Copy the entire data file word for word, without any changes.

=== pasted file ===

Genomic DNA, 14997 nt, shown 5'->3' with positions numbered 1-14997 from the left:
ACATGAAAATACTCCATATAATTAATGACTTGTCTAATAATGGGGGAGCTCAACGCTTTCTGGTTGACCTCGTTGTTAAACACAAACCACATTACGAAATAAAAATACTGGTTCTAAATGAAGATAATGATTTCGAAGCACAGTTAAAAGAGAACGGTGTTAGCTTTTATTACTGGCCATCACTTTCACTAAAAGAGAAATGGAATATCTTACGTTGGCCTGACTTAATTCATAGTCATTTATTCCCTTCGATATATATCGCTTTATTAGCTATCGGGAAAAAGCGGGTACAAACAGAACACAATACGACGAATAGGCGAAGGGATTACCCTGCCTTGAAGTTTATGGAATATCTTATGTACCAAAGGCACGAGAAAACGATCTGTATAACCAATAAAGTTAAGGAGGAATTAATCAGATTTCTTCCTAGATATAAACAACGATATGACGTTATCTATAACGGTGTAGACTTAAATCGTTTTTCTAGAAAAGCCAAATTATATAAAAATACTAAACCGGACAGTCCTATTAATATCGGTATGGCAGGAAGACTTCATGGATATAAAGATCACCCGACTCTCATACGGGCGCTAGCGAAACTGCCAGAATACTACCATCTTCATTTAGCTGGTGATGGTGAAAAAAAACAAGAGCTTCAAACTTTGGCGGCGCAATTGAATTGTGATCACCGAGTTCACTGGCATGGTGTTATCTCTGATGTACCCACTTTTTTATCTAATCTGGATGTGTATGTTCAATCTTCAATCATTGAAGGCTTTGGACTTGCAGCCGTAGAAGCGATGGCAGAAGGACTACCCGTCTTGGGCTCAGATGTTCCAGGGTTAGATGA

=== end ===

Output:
Genomic DNA, 14997 nt, shown 5'->3' with positions numbered 1-14997 from the left:
ACATGAAAATACTCCATATAATTAATGACTTGTCTAATAATGGGGGAGCTCAACGCTTTCTGGTTGACCTCGTTGTTAAACACAAACCACATTACGAAATAAAAATACTGGTTCTAAATGAAGATAATGATTTCGAAGCACAGTTAAAAGAGAACGGTGTTAGCTTTTATTACTGGCCATCACTTTCACTAAAAGAGAAATGGAATATCTTACGTTGGCCTGACTTAATTCATAGTCATTTATTCCCTTCGATATATATCGCTTTATTAGCTATCGGGAAAAAGCGGGTACAAACAGAACACAATACGACGAATAGGCGAAGGGATTACCCTGCCTTGAAGTTTATGGAATATCTTATGTACCAAAGGCACGAGAAAACGATCTGTATAACCAATAAAGTTAAGGAGGAATTAATCAGATTTCTTCCTAGATATAAACAACGATATGACGTTATCTATAACGGTGTAGACTTAAATCGTTTTTCTAGAAAAGCCAAATTATATAAAAATACTAAACCGGACAGTCCTATTAATATCGGTATGGCAGGAAGACTTCATGGATATAAAGATCACCCGACTCTCATACGGGCGCTAGCGAAACTGCCAGAATACTACCATCTTCATTTAGCTGGTGATGGTGAAAAAAAACAAGAGCTTCAAACTTTGGCGGCGCAATTGAATTGTGATCACCGAGTTCACTGGCATGGTGTTATCTCTGATGTACCCACTTTTTTATCTAATCTGGATGTGTATGTTCAATCTTCAATCATTGAAGGCTTTGGACTTGCAGCCGTAGAAGCGATGGCAGAAGGACTACCCGTCTTGGGCTCAGATGTTCCAGGGTTAGATGA